Bill Jackson, who videotaped the subjects, called out the number and the time of start and finish for each volunteer. Blinding the judges proves critical in such investigations. Even sincere and skeptical observers may be influenced if they know what they are suppose to observe. The author cited Mr. Randi’s examination of a Russian psychic in his NOVA special, Secrets of the Psychics, as a demonstration of the need for a double-blind study.1
The Russian psychic claimed, with the support of Russian scientists, the ability to alter a person’s blood pressure and brain waves. Knowing what the psychic intended, the investigators consistently found evidence for the alterations. When properly blinded to the intent of the psychic, the scientists observed alterations that matched the psychic’s intentions only by random chance. Thus, an observer who knew the individual intended to “push” the subject may very well consider any backward movement in the random swaying of a subject as a “positive” result.
Dr. Glasheen provided a panel of blind judges. He submitted a videotape of the test to the judges, who were not present at the test Dr. Glasheen instructed the each judge to decide whether a volunteer moved forward, backward, or did not move at all. They were allowed to view a video of a demonstration performed by the individual in which he stops an attacker’s kick and pushes him back without touching him in order to know what to expect.
For the purposes of testing this individual’s claim, Dr. Morenski further insisted that volunteers not know that the individual intended to move them in some way. If the subject knows the individual intends to move him, he may move and introduce a bias in the data. A very skeptical volunteer may try very hard not to move.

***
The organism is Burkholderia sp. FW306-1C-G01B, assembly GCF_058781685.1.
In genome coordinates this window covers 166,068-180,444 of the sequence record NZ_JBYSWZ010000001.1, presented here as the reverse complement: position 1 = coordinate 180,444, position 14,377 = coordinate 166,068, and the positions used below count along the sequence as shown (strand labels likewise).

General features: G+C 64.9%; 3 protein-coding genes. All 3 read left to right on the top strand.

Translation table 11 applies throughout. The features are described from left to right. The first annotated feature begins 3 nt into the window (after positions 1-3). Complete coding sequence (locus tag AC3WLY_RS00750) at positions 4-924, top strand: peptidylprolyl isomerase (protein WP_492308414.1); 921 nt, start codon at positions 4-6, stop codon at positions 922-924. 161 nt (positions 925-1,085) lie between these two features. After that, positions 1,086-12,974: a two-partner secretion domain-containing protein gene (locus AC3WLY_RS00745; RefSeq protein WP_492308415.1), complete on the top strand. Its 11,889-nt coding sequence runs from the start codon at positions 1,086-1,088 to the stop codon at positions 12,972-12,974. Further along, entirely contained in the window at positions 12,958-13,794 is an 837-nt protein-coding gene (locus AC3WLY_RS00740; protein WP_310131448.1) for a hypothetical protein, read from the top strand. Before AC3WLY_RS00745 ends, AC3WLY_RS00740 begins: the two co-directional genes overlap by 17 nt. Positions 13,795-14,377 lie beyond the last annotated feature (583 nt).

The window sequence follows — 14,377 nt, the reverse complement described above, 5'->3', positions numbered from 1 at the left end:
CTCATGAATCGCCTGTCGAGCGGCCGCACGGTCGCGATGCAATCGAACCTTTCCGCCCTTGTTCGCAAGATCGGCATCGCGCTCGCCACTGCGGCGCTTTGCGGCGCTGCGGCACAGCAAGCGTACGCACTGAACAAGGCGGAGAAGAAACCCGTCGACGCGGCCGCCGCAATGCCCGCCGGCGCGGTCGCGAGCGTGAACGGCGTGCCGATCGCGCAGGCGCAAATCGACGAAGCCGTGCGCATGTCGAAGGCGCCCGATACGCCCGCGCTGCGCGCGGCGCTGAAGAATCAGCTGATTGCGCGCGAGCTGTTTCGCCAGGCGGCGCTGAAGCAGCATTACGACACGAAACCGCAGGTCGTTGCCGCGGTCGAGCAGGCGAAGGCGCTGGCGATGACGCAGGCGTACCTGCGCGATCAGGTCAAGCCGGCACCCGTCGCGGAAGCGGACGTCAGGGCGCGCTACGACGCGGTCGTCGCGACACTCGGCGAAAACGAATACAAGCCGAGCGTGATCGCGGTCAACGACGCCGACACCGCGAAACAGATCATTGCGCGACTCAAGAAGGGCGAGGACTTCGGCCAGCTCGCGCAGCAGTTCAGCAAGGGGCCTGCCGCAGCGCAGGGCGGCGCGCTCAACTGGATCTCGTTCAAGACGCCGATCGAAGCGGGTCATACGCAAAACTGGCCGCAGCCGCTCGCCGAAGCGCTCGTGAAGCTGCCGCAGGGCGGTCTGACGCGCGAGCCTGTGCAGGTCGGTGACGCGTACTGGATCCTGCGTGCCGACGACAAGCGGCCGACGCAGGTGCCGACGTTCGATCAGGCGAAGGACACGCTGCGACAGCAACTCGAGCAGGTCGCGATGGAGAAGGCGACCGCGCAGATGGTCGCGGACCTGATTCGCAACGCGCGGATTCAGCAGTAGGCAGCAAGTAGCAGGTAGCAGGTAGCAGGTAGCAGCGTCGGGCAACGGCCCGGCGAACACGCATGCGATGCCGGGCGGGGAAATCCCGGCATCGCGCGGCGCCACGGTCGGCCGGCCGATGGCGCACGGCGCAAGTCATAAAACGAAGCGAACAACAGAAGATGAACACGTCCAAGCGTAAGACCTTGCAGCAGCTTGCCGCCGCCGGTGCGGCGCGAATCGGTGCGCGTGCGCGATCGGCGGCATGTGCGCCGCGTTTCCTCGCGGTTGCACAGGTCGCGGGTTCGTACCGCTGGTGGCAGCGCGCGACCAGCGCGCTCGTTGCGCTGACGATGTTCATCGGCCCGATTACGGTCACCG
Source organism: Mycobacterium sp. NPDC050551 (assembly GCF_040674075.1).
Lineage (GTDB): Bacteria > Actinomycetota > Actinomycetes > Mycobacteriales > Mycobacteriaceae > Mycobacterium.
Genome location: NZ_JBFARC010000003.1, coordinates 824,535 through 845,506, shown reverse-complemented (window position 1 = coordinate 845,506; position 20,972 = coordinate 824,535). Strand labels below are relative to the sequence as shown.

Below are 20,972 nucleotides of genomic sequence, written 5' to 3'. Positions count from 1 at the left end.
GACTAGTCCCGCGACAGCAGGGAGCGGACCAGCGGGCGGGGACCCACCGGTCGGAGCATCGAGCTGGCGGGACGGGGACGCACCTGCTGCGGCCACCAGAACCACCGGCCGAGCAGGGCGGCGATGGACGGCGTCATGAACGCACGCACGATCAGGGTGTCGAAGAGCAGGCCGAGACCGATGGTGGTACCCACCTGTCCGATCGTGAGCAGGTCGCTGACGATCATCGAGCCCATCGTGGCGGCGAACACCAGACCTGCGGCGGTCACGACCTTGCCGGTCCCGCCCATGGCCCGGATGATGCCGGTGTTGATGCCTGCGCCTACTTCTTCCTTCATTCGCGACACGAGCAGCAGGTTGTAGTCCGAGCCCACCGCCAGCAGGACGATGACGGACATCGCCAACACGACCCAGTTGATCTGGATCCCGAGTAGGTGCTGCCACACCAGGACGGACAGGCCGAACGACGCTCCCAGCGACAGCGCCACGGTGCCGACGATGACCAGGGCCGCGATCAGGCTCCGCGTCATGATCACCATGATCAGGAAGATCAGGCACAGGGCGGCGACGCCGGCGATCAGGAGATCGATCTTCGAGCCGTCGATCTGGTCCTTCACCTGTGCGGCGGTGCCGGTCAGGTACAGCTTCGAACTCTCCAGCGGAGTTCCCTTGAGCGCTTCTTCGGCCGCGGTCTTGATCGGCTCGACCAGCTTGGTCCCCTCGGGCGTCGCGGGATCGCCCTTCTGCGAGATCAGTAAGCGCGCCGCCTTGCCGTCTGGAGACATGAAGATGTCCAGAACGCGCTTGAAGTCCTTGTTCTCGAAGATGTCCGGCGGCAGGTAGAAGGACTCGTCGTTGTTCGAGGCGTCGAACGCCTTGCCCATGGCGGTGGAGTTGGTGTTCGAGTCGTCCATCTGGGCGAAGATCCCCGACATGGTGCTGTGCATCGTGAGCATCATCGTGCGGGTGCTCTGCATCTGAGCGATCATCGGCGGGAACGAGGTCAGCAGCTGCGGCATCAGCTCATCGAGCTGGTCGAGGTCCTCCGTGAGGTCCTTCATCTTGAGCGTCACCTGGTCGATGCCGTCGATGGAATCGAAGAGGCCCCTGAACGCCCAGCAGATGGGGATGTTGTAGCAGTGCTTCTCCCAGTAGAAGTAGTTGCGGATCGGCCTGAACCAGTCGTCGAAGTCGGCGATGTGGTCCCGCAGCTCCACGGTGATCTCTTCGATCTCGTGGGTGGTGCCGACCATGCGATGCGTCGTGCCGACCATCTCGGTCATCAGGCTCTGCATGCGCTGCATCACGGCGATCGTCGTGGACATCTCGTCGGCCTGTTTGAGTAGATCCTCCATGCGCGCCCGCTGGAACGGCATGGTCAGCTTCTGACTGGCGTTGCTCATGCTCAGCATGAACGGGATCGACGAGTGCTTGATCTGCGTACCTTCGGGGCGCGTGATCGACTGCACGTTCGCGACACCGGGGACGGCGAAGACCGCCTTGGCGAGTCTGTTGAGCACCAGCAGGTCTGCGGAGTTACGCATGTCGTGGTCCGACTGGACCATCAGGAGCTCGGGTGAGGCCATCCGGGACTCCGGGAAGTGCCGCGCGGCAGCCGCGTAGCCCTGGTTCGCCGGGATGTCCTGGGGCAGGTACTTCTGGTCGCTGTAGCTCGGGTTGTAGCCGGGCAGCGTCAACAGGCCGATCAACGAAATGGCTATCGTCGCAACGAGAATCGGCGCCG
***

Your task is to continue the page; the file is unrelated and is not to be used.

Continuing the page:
Mr. Mattson and Dr. Glasheen contended it would prove interesting to know what the volunteers felt happened to them. At the conclusion of the test, but without knowing what the individual attempted to do to him, each subject was allowed to state what he felt. The subjects consisted of twenty summer camp participants. Some had participated in the individual’s previous open demonstrations. Some considered themselves believers in the existence of chi and this “empty force.” Some considered themselves skeptical if not complete unbelievers. None of the principle investigators served as volunteers or judges.
The results did not require analysis. Only two subjects, one whom the individual personally knew and who assists him during demonstrations, moved to any appreciable degree and another who strongly supports the existence of chi and participated in demonstrations. The first moved in the wrong direction, while the second, first moved in the wrong direction then the correct direction. What the subjects reported they felt had happened to them during the test did not correlate in any manner to what the individual intended.
After the test, Dr Glasheen asked the first sixteen volunteers what direction they thought they should have moved. Only one out of the total sixteen asked felt he had moved in the direction intended. Under controlled conditions, the individual could not demonstrate the “empty force.”